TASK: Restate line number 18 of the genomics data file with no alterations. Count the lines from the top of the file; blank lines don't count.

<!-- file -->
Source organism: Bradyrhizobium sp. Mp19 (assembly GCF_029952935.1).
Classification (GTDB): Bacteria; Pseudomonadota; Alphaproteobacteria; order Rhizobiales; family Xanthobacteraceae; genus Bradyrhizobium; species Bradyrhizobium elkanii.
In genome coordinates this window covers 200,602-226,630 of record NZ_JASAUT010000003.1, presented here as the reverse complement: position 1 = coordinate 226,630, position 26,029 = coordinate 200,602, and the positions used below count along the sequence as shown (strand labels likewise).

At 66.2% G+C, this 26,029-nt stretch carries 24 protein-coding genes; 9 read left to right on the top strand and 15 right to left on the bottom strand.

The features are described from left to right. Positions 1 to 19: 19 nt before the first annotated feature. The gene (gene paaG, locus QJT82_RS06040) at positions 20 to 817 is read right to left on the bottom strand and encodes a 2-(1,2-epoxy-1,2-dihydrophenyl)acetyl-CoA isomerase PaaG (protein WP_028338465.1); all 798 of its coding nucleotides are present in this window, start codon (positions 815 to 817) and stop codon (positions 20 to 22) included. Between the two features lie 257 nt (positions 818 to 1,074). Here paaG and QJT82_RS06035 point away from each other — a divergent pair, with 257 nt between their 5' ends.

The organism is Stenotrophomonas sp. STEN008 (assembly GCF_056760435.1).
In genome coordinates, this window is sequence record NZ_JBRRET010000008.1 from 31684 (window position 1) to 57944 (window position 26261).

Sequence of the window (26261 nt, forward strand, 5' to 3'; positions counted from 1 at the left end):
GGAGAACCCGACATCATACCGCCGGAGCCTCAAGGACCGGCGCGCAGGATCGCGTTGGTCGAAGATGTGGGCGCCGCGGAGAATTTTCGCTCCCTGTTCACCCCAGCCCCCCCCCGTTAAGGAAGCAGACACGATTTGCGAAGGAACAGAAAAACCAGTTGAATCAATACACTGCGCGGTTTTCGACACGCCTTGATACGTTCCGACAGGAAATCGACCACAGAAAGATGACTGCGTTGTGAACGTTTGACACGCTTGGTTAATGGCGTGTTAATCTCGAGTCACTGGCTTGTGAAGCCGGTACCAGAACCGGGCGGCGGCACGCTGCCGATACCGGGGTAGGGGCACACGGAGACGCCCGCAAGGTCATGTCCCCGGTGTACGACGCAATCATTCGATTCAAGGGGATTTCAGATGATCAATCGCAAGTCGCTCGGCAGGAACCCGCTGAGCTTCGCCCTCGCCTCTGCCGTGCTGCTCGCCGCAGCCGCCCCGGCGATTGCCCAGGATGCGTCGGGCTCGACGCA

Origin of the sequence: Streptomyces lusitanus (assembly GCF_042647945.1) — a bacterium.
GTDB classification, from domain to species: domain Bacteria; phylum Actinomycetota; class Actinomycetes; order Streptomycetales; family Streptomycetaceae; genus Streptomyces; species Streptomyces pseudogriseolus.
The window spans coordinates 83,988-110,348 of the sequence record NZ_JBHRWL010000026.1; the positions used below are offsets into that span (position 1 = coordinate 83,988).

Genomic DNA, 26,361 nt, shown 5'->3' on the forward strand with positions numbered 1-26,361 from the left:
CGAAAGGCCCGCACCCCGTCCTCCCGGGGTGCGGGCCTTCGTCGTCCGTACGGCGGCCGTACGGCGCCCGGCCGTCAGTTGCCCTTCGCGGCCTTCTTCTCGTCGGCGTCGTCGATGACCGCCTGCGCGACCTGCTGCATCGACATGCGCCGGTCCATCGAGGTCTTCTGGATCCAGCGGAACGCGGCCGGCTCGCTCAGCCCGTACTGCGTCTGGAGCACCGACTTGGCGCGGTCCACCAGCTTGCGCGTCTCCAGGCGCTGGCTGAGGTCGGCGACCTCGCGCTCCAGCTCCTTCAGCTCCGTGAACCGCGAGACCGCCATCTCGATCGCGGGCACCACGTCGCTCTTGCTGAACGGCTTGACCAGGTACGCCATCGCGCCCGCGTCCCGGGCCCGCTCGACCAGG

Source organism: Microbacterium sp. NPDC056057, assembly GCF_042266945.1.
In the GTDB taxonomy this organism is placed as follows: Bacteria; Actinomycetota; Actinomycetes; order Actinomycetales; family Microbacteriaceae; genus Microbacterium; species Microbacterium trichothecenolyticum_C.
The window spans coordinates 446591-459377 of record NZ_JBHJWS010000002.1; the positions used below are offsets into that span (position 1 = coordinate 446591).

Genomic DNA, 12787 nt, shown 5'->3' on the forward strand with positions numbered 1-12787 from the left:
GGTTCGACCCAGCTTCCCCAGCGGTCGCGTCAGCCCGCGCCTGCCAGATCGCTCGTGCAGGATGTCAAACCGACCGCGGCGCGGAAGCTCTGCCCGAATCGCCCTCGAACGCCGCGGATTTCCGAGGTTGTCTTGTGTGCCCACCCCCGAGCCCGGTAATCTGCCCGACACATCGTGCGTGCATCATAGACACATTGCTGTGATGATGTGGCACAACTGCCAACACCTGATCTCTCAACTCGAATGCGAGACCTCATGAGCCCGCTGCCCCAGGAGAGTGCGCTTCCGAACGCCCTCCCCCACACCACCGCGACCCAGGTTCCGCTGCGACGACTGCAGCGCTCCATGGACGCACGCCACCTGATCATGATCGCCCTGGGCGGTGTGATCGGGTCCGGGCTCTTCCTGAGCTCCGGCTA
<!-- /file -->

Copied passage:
Genomic DNA, 12787 nt, shown 5'->3' on the forward strand with positions numbered 1-12787 from the left: